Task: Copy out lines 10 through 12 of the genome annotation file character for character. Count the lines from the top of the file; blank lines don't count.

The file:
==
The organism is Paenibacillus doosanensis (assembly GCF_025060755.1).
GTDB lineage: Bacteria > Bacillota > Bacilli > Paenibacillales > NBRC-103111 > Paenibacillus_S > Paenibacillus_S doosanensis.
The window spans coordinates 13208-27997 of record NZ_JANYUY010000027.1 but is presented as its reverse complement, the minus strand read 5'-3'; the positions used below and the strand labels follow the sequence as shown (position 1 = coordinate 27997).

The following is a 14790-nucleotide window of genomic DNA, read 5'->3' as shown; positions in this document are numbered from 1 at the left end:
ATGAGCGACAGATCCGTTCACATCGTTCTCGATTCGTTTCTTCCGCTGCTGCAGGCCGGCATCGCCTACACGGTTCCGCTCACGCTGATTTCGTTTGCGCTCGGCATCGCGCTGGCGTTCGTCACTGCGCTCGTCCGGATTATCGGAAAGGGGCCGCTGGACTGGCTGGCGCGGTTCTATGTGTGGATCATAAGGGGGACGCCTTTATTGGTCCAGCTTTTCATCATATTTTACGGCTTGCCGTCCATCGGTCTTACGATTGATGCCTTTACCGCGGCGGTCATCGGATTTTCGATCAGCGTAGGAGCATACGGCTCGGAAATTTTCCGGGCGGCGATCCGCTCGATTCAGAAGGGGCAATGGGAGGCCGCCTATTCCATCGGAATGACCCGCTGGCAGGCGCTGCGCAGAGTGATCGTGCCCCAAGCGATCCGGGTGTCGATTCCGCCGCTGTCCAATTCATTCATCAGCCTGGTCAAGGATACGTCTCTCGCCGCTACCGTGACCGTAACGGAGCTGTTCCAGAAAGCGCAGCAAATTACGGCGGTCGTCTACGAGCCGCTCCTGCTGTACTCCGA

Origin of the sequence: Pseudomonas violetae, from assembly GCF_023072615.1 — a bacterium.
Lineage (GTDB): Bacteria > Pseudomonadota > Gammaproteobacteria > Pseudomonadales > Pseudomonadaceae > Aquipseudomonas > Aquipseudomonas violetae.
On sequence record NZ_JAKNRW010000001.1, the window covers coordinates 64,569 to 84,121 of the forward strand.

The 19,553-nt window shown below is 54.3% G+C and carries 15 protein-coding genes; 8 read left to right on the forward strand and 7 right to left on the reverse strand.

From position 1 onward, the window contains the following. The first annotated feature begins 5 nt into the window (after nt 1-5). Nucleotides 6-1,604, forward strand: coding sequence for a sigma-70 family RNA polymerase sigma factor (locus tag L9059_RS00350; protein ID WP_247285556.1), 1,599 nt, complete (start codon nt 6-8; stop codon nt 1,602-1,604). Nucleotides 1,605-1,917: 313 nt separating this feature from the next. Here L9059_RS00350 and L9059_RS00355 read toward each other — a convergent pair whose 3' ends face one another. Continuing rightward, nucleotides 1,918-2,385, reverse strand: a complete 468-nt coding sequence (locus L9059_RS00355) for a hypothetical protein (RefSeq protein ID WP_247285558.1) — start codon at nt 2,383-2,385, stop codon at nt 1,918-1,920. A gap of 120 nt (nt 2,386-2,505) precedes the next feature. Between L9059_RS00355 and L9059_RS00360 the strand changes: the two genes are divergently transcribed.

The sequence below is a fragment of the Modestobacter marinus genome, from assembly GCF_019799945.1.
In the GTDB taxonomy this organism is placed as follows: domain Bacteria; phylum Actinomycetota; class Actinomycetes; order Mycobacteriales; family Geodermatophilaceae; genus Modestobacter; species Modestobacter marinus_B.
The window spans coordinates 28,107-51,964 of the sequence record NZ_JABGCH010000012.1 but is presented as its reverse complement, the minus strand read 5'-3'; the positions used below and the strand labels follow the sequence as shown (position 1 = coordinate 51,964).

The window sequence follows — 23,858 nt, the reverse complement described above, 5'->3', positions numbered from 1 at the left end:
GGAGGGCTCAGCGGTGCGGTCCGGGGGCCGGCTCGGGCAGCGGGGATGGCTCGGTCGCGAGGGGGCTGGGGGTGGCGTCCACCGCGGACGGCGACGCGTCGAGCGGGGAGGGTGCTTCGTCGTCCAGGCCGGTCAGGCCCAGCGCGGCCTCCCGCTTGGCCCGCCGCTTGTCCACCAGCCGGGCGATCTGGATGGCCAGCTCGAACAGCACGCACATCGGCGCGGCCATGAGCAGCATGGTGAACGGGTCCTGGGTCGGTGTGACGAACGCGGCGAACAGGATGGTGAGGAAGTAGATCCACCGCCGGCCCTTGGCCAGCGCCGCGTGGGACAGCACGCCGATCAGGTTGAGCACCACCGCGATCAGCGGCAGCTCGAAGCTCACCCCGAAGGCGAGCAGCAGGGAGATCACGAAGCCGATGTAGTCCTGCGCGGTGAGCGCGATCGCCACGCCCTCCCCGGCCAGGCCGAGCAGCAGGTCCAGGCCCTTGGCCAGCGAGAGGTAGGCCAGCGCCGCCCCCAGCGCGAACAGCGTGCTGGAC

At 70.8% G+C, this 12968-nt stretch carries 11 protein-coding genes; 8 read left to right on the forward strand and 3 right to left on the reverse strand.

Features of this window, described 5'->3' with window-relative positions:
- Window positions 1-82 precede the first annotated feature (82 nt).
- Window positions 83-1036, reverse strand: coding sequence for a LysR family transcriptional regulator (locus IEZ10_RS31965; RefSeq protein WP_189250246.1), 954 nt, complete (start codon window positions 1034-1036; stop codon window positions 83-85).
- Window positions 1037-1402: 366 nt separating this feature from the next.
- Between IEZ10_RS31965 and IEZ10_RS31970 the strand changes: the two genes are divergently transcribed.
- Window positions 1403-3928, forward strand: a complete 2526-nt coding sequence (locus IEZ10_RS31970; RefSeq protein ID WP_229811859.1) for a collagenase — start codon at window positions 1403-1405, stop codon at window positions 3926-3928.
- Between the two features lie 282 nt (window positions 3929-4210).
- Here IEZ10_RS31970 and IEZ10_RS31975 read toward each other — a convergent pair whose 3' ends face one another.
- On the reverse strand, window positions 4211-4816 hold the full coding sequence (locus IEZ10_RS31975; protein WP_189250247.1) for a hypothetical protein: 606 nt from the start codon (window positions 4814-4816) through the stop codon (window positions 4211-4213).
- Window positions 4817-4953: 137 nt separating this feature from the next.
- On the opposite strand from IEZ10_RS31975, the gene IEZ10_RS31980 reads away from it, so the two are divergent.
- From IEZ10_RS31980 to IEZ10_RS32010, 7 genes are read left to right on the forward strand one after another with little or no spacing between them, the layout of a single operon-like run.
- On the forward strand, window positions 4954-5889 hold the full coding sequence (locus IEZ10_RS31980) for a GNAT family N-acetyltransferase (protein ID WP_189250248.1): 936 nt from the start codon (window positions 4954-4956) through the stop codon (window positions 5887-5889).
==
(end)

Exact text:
From position 1 onward, the window contains the following. The first annotated feature begins 5 nt into the window (after nt 1-5). Nucleotides 6-1,604, forward strand: coding sequence for a sigma-70 family RNA polymerase sigma factor (locus tag L9059_RS00350; protein ID WP_247285556.1), 1,599 nt, complete (start codon nt 6-8; stop codon nt 1,602-1,604). Nucleotides 1,605-1,917: 313 nt separating this feature from the next. Here L9059_RS00350 and L9059_RS00355 read toward each other — a convergent pair whose 3' ends face one another. Continuing rightward, nucleotides 1,918-2,385, reverse strand: a complete 468-nt coding sequence (locus L9059_RS00355) for a hypothetical protein (RefSeq protein ID WP_247285558.1) — start codon at nt 2,383-2,385, stop codon at nt 1,918-1,920. A gap of 120 nt (nt 2,386-2,505) precedes the next feature. Between L9059_RS00355 and L9059_RS00360 the strand changes: the two genes are divergently transcribed.

The sequence below is a fragment of the Modestobacter marinus genome, from assembly GCF_019799945.1.
In the GTDB taxonomy this organism is placed as follows: domain Bacteria; phylum Actinomycetota; class Actinomycetes; order Mycobacteriales; family Geodermatophilaceae; genus Modestobacter; species Modestobacter marinus_B.